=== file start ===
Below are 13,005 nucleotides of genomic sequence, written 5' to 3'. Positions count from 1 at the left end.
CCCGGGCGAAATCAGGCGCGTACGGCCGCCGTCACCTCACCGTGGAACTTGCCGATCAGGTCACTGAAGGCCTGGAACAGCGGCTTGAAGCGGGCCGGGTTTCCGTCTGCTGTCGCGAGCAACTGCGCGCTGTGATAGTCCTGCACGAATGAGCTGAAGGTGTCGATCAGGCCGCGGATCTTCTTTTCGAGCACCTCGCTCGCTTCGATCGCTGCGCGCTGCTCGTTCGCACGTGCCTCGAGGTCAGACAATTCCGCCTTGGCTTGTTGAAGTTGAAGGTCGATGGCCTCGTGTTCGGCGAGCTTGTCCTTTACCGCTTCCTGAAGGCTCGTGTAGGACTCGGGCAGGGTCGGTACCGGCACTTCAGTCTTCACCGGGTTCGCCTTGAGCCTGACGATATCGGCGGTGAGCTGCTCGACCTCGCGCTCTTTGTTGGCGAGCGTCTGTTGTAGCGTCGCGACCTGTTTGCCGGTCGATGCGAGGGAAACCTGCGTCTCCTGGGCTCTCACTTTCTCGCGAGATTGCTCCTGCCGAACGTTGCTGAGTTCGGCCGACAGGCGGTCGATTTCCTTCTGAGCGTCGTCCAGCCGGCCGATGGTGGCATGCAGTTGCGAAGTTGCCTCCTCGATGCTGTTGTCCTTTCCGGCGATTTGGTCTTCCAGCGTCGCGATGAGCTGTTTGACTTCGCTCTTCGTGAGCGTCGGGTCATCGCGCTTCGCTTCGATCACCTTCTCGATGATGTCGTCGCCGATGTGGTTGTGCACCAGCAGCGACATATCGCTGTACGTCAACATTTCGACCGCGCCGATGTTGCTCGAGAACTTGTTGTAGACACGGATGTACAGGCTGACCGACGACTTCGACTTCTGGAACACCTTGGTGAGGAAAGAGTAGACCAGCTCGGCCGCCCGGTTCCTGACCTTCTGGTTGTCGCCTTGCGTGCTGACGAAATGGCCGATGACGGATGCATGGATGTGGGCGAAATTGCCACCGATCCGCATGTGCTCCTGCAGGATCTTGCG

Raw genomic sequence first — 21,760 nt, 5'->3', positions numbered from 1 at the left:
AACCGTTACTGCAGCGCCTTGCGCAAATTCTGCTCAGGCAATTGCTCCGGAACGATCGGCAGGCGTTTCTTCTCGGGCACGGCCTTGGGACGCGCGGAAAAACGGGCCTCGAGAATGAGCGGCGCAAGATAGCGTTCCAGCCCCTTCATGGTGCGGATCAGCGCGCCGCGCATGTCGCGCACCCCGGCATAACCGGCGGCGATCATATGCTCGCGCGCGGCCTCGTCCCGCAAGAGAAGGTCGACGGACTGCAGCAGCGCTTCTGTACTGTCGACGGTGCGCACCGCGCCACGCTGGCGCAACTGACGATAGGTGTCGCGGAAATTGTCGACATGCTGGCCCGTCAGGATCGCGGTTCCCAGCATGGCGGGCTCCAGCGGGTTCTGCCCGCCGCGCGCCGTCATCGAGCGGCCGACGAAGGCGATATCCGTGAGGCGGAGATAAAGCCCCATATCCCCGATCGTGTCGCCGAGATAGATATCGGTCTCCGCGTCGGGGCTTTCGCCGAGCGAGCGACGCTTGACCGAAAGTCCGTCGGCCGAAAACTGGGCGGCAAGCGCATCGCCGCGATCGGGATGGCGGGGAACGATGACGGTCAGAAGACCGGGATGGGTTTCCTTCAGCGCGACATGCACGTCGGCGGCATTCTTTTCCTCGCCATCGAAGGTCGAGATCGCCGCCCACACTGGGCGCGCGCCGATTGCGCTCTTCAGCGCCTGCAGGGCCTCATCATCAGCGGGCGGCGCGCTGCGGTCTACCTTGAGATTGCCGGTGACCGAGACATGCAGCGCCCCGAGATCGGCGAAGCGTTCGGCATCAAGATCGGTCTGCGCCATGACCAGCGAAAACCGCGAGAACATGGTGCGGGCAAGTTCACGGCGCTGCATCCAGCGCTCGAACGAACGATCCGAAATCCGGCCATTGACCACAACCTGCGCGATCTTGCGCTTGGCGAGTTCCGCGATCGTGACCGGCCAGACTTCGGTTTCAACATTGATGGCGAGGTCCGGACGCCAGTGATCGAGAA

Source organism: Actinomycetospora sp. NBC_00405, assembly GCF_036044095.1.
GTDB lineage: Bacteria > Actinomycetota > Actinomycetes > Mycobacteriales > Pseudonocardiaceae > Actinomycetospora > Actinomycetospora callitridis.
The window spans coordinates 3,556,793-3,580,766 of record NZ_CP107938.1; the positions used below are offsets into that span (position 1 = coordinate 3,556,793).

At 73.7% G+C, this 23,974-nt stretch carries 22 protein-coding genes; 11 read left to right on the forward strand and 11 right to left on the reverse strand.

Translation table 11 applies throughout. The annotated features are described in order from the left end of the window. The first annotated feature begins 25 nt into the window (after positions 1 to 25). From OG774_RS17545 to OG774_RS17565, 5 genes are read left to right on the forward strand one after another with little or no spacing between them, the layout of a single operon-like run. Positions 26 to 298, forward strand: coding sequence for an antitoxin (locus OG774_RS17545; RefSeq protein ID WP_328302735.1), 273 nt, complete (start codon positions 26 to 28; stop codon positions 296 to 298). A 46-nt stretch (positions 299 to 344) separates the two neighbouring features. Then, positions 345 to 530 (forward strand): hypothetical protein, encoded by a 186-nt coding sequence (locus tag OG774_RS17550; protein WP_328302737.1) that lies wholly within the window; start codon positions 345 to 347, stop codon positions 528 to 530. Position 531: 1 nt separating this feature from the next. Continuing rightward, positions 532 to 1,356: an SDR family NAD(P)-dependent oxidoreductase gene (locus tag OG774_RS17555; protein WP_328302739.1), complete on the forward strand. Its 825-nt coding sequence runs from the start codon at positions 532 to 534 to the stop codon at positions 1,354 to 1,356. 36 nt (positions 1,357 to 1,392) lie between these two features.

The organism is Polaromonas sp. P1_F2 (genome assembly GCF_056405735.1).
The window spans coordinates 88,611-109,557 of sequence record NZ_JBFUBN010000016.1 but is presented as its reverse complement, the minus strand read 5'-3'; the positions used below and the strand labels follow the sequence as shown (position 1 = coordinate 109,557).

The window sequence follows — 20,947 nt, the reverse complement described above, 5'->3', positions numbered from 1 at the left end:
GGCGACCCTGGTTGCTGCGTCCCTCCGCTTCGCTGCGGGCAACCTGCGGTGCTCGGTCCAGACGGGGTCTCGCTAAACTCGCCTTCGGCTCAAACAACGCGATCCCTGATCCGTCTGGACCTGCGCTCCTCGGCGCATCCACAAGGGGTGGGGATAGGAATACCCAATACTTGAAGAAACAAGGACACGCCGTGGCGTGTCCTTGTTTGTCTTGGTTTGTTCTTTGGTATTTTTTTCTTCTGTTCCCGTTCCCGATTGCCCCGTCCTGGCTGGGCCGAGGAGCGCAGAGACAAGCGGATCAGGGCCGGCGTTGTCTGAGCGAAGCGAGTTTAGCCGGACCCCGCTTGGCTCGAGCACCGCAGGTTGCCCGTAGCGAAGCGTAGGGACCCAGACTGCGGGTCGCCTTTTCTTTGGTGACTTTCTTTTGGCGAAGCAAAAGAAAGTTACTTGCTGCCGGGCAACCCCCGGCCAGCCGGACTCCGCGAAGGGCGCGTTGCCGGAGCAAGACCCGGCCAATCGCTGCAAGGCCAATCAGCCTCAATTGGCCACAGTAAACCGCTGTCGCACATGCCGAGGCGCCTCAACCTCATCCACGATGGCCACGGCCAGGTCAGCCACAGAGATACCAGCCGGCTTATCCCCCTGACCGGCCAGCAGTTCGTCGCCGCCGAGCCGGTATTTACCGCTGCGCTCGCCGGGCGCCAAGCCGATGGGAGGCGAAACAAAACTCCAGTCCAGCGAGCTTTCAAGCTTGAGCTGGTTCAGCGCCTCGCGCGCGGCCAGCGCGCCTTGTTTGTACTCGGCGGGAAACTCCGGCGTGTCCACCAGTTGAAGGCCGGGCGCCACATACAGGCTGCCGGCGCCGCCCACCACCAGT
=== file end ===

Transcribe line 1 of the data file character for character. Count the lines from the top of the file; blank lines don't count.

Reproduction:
Below are 13,005 nucleotides of genomic sequence, written 5' to 3'. Positions count from 1 at the left end.